About Cataract Surgery

Cataracts BurlingtonCataract surgery replaces the cloudy lens inside of your eye with a clear artificial lens implant.

The purpose of cataract surgery is to improve your vision and your ability to do the things that you enjoy. If your cataract symptoms are not bothering you very much, or if a new pair of glasses is able to help you see adequately, surgery may not be necessary. Surgery should be considered only when your vision is keeping you from doing the things that you want or need to do.

Before proceeding with cataract surgery, you should understand the risks of this procedure. These include (but are not limited to) bleeding, infection, inflammation, increased eye pressure, swelling of the cornea, droopy eyelid, retinal detachment, need for additional surgery or laser procedures, need for glasses, loss of vision, loss of the eye, and problems with anesthesia. Altogether, the risk of having a problem with cataract surgery is approximately 1%.

When you meet with your ophthalmologist to discuss cataract surgery, you should bring a list of all the medicines you take. Discuss with him your history of any eye problems (including previous eye surgeries, laser vision correction, glaucoma, or a lazy eye as a child). Also be sure to report any problems that you have with lying flat on your back or with claustrophobia (being in small spaces).

If you and your ophthalmologist decide that cataract surgery is the best treatment for you, measurements of the eye will be taken and the procedure will be scheduled. At New England Vision, surgery is done on the first floor in The Eye Surgery Center.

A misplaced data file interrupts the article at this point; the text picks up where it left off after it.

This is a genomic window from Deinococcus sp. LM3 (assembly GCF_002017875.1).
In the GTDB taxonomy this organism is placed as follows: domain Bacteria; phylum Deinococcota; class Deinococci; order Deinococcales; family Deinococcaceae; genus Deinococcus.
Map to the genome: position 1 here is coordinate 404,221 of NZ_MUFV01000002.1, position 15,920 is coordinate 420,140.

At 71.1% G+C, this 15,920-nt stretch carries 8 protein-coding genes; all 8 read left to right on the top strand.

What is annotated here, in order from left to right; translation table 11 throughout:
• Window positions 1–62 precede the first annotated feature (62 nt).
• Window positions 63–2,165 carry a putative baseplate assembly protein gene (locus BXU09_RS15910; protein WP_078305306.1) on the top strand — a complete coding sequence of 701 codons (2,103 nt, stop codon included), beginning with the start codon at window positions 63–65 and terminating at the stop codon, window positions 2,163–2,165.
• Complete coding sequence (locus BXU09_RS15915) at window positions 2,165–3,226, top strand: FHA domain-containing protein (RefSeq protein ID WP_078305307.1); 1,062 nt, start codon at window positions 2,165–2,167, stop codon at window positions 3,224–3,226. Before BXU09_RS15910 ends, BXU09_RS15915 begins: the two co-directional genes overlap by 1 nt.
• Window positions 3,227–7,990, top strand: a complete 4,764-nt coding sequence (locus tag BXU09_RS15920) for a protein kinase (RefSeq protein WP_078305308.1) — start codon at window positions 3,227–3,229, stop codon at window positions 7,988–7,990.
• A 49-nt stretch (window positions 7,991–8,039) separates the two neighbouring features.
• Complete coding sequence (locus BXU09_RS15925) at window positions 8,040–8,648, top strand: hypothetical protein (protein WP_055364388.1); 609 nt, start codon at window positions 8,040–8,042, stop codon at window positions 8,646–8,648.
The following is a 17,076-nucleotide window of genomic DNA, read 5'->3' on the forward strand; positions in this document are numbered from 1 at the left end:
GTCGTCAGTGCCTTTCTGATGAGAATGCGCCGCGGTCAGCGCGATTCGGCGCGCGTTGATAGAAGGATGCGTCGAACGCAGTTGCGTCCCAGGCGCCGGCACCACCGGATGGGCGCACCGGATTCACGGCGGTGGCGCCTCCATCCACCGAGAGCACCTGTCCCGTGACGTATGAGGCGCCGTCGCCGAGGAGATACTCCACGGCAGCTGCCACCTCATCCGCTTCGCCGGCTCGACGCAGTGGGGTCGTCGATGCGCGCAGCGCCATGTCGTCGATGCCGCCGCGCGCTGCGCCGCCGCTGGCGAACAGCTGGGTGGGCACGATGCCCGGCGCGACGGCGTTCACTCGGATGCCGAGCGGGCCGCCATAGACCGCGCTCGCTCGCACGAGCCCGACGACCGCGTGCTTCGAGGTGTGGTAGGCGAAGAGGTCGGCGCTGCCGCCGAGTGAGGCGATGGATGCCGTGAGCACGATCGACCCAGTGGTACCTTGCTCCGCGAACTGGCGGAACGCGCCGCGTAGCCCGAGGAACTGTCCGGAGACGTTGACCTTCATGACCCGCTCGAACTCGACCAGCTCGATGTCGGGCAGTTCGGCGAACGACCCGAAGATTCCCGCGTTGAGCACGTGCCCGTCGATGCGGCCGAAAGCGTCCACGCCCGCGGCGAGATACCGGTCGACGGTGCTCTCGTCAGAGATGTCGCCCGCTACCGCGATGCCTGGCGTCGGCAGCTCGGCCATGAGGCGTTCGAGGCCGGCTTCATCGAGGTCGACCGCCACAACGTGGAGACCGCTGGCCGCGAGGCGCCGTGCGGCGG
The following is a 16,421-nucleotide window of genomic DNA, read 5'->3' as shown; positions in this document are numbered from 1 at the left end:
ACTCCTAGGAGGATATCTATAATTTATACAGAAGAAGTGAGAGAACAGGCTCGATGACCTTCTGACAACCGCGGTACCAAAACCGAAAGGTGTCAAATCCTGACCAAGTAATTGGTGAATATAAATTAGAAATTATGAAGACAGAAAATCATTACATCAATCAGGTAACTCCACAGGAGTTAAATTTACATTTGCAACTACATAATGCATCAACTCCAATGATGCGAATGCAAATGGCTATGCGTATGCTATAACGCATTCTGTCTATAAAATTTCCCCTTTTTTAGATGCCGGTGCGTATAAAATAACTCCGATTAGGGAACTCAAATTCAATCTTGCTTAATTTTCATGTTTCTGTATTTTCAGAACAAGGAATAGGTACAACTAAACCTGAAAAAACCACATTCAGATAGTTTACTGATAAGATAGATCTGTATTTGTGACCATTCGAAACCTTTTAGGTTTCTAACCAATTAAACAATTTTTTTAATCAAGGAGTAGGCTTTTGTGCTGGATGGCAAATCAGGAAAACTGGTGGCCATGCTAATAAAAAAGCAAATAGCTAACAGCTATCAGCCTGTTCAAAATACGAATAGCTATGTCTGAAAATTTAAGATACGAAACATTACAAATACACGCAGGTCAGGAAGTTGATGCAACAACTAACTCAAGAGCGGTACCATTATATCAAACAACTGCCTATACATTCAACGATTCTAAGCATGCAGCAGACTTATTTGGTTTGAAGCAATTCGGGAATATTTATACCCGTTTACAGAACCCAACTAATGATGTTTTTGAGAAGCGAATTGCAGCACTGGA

When you arrive for surgery, you will be given drops to dilate your pupil. An I.V. will be placed in your arm, and you will receive relaxing medicine to help you feel calm during the surgery. For safety reasons, patients undergoing cataract surgery do not go completely to sleep. However, almost all patients report feeling no pain and feeling very comfortable during the operation. Just before going to the operating room, the eye is numbed.

In the operating room, the surgeon makes a small cut (incision) into your eye. He goes inside of the eye, uses a special instrument to break apart the cataract into small pieces, and then removes these small pieces. After this is done, the ophthalmologist inserts a clear lens implant into the eye. In most cases, because the incision is so small, no stitches are needed. The entire surgery usually takes about 10-20 minutes to complete. You may see light and movement during the procedure, but you will not see what your surgeon is doing to your eye.

When surgery is finished, you will have a bandage on your eye. You will spend about 1 hour in the recovery room, and then you will get to go home. Be sure you have someone to drive you home after surgery, as well as someone to drive you back to the office the following day for your post-operative appointment.

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Most patients notice an improvement in their vision within 1 to 3 days. It takes several months for your eye to completely heal, but most people are able to return to their normal routine (including work) after several days. Your ophthalmologist will give you some activity restrictions which will last 1-2 weeks. You will also use several eye drops after surgery to reduce the chances of an infection and aid the healing process.

Follow-up care is a key part of your treatment and safety. Be sure to go to all scheduled appointments, and call your doctor if you are having problems.

After your eye has fully recovered, you may still need to wear glasses, especially for reading. Your dependence on glasses largely depends on the focal point you select and your choice of a lens implant.